and Religious Freedom
by Maureen Kramlich
December 22, 2000
Across the country, three major well-financed pro-abortion groups—the National Abortion Rights Action League, the National Organization for Women and Planned Parenthood—have teamed up to support projects in twenty-two states seeking to force all health care providers, including Catholic providers, to perform abortion. "The Abortion Access Project," alternatively known as "The Hospital Access Collaborative," is a clearing-house for these projects. Based in Cambridge, Massachusetts, the Project provides organizing kits and fact sheets which attack Catholic hospitals and the Catholic bishops' "Ethical and Religious Directives" that guide them.
Faced with the reality that terminating the lives of unborn children is not a "specialty" attractive to most physicians—there are only 2,042 in the country who do so—pro-abortion groups are seeking first to put political pressure on local health care providers, and then to require by law that Catholic hospitals provide abortions. Currently, most of the groups are engaged in data collection—surveys of Catholic hospitals conducted by anonymous callers who pose as rape victims seeking "emergency contraception," or as pregnant women seeking abortions. But a well organized media campaign is already underway, and the early phases of a public policy and legal strategy have become apparent.
Frances Kissling, president of Catholics for Free Choice ("CFFC"), has appeared on 60 Minutes, attacking Catholic hospitals for not performing abortions. Spinning the same lines that helped galvanize the campaign to legalize abortion in the first place—the "hard cases," rape and supposedly life endangering pregnancies—Kissling argued that Catholic hospitals should provide all reproductive "services," including abortion. During her interview Kissling claimed that "abortion is the least of the services that [CFFC is] worried about." But surely, it is the greatest of her objectives. Kissling herself, prior to leading CFFC, helped found the National Abortion Federation, a trade organization of abortion clinics, and directed one of the first such clinics in the 1970s. In one of its many amicus curiae briefs defending "abortion rights" before the U.S. Supreme Court, CFFC compared abortion to a sacrament. In light of CFFC's history and long-standing mission, the claim that it is least concerned about abortion should be viewed with intense skepticism. It appears to be most concerned with abortion and specifically with building support for the notion that abortion is basic health care. Its other central goal is to marginalize and ultimately eliminate the Catholic Church from the health care system and from influence in society as a whole. Kissling once said, "I spent twenty years looking for a government that I could overthrow without being thrown in jail. I finally found one in the Catholic Church" (Mother Jones, May/June 1991, p. 11).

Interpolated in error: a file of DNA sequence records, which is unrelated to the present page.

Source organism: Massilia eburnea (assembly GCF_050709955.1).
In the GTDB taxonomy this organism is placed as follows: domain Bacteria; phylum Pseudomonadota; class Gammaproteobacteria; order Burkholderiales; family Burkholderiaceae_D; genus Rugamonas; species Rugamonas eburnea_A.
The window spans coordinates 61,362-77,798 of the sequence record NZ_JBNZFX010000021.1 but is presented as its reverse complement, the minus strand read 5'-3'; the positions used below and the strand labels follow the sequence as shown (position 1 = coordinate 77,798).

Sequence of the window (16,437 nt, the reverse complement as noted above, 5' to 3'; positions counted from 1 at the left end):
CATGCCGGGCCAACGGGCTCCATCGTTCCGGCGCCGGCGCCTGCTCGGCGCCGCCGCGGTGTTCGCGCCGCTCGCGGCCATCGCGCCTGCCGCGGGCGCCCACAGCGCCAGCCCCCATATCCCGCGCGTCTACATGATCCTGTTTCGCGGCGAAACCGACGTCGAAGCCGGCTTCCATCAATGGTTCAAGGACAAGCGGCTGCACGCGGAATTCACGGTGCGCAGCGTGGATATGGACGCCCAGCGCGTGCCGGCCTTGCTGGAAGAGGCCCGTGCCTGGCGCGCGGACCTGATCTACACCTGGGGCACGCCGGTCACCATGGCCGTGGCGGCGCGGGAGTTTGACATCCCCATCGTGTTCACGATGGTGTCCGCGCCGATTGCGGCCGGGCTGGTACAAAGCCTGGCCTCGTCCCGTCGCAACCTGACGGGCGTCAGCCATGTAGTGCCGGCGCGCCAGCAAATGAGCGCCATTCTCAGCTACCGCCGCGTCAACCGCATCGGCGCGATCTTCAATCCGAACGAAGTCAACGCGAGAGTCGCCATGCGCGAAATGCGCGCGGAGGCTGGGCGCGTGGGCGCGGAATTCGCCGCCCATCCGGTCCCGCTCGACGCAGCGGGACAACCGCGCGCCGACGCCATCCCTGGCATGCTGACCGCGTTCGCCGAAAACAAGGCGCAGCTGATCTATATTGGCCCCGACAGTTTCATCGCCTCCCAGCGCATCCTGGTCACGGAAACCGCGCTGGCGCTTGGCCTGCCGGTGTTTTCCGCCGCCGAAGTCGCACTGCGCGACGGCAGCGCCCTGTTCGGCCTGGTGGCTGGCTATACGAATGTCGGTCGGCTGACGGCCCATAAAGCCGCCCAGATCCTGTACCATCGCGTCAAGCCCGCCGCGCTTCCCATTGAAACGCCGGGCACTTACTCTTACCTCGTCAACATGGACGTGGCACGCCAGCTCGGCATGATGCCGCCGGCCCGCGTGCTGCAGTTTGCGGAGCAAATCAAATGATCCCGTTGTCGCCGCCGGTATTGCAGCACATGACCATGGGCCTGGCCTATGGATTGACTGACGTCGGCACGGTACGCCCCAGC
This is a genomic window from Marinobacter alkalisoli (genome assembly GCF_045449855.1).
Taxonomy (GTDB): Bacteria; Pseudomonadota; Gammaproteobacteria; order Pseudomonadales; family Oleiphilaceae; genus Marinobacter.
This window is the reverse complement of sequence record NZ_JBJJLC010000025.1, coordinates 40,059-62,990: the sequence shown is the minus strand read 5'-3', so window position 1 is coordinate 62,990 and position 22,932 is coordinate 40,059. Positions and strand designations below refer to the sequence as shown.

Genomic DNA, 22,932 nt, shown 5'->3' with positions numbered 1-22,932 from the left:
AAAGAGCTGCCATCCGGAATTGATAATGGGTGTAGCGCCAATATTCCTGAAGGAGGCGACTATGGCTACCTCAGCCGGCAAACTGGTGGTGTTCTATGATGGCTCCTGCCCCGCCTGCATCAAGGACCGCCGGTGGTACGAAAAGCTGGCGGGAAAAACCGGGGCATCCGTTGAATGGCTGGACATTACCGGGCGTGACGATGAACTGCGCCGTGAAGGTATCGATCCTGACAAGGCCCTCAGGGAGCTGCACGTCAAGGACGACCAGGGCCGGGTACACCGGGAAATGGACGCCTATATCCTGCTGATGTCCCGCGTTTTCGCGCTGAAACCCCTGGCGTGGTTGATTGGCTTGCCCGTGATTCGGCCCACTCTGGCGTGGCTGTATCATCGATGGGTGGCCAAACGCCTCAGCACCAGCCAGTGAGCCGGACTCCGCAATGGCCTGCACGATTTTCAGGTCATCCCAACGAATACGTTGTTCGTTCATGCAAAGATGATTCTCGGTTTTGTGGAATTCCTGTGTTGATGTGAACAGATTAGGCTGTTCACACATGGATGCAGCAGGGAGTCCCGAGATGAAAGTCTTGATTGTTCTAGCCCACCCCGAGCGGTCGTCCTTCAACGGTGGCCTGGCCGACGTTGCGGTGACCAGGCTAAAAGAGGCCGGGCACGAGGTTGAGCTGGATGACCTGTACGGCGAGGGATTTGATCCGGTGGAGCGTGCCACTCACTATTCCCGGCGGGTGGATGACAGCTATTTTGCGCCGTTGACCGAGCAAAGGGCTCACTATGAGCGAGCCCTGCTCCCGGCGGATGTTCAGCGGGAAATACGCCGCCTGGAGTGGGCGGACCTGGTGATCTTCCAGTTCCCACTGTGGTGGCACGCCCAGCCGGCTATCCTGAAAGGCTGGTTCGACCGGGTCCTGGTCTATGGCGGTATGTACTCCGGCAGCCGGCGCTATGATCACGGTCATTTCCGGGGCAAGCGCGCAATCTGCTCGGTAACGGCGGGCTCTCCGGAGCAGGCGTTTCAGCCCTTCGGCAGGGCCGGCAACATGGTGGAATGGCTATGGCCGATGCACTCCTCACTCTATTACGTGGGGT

The public policy and legal strategy has advanced along subtle lines thus far. Presently it involves enacting into law requirements that employers, including Catholic employers, provide contraceptive drug coverage to their employees if they cover other prescription drugs. A parallel strategy involves litigating any failure to cover contraceptive drugs using a legal claim of sex discrimination.
The issue has been framed as a matter of equity, and thus far it appears to have been very effective. Thirteen states have enacted contraceptive coverage mandates. Nine of these have some form of a conscience clause, purporting to exempt religious employers from the mandate–but in almost all cases, these clauses are so narrowly worded that not even the United States Catholic Conference would qualify for protection. Mandates in four states provide no conscience protection. In twenty-one states, contraceptive coverage bills are pending.
On the federal level, a national contraceptive coverage bill has been introduced in Congress. Though this bill remains in committee, a provision requiring contraceptive drug coverage for federal employees has already passed. And on December 13, the Equal Employment Opportunity Commission (EEOC) ruled that under the Pregnancy Discrimination Act, employers who cover surgical methods of contraception must provide contraceptive drug benefits. The EEOC even raised a broader argument that employers covering vaccinations and other "preventive" health care may be guilty of sex discrimination if they refuse to cover drugs to "prevent" pregnancy.
The purpose of these contraceptive coverage initiatives is to establish a legal principle that "equal rights" demands inclusion of reproductive services among basic health care services. From that point, it will be one small step for pro-abortion groups to argue that abortion is basic health care which no health care provider can refuse, even on religious grounds.
This new movement to require Catholic hospitals to provide contraception and abortion is proceeding rapidly. But the movement faces a number of hurdles, forty-six hurdles in fact. Forty-five states and the federal government have enacted laws that protect the rights of conscience of health care providers. The laws vary in the scope of protection they offer but all protect, at a minimum, the right of Catholic health care providers to refuse to participate in abortion. It is no surprise that Planned Parenthood has made the revocation of these laws one of its top legislative priorities.
(Maureen Kramlich is a public policy analyst with the Secretariat for Pro-Life Activities in the National Conference of Catholic Bishops.)